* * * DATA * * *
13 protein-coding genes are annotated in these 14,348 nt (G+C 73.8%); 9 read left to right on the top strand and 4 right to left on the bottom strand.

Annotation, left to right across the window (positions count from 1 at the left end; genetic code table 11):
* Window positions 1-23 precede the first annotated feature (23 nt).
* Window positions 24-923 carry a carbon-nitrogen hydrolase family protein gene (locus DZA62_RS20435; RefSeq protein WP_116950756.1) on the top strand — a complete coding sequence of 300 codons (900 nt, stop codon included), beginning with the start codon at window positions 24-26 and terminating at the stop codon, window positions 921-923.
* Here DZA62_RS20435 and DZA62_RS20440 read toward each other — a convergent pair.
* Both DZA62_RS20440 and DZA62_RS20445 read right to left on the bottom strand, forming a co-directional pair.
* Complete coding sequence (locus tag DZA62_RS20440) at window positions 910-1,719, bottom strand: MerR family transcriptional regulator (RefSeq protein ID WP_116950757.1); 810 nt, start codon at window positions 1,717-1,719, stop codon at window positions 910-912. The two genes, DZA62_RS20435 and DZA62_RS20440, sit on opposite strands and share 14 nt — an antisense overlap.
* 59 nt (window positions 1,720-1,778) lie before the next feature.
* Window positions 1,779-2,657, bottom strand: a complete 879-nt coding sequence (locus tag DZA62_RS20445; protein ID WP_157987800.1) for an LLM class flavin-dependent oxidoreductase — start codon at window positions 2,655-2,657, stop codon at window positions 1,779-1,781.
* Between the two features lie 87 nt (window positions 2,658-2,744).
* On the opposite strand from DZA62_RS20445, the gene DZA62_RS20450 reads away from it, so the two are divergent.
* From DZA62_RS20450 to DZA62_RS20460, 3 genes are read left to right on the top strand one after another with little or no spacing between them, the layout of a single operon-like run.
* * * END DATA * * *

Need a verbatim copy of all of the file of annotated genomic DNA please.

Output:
13 protein-coding genes are annotated in these 14,348 nt (G+C 73.8%); 9 read left to right on the top strand and 4 right to left on the bottom strand.

Annotation, left to right across the window (positions count from 1 at the left end; genetic code table 11):
* Window positions 1-23 precede the first annotated feature (23 nt).
* Window positions 24-923 carry a carbon-nitrogen hydrolase family protein gene (locus DZA62_RS20435; RefSeq protein WP_116950756.1) on the top strand — a complete coding sequence of 300 codons (900 nt, stop codon included), beginning with the start codon at window positions 24-26 and terminating at the stop codon, window positions 921-923.
* Here DZA62_RS20435 and DZA62_RS20440 read toward each other — a convergent pair.
* Both DZA62_RS20440 and DZA62_RS20445 read right to left on the bottom strand, forming a co-directional pair.
* Complete coding sequence (locus tag DZA62_RS20440) at window positions 910-1,719, bottom strand: MerR family transcriptional regulator (RefSeq protein ID WP_116950757.1); 810 nt, start codon at window positions 1,717-1,719, stop codon at window positions 910-912. The two genes, DZA62_RS20435 and DZA62_RS20440, sit on opposite strands and share 14 nt — an antisense overlap.
* 59 nt (window positions 1,720-1,778) lie before the next feature.
* Window positions 1,779-2,657, bottom strand: a complete 879-nt coding sequence (locus tag DZA62_RS20445; protein ID WP_157987800.1) for an LLM class flavin-dependent oxidoreductase — start codon at window positions 2,655-2,657, stop codon at window positions 1,779-1,781.
* Between the two features lie 87 nt (window positions 2,658-2,744).
* On the opposite strand from DZA62_RS20445, the gene DZA62_RS20450 reads away from it, so the two are divergent.
* From DZA62_RS20450 to DZA62_RS20460, 3 genes are read left to right on the top strand one after another with little or no spacing between them, the layout of a single operon-like run.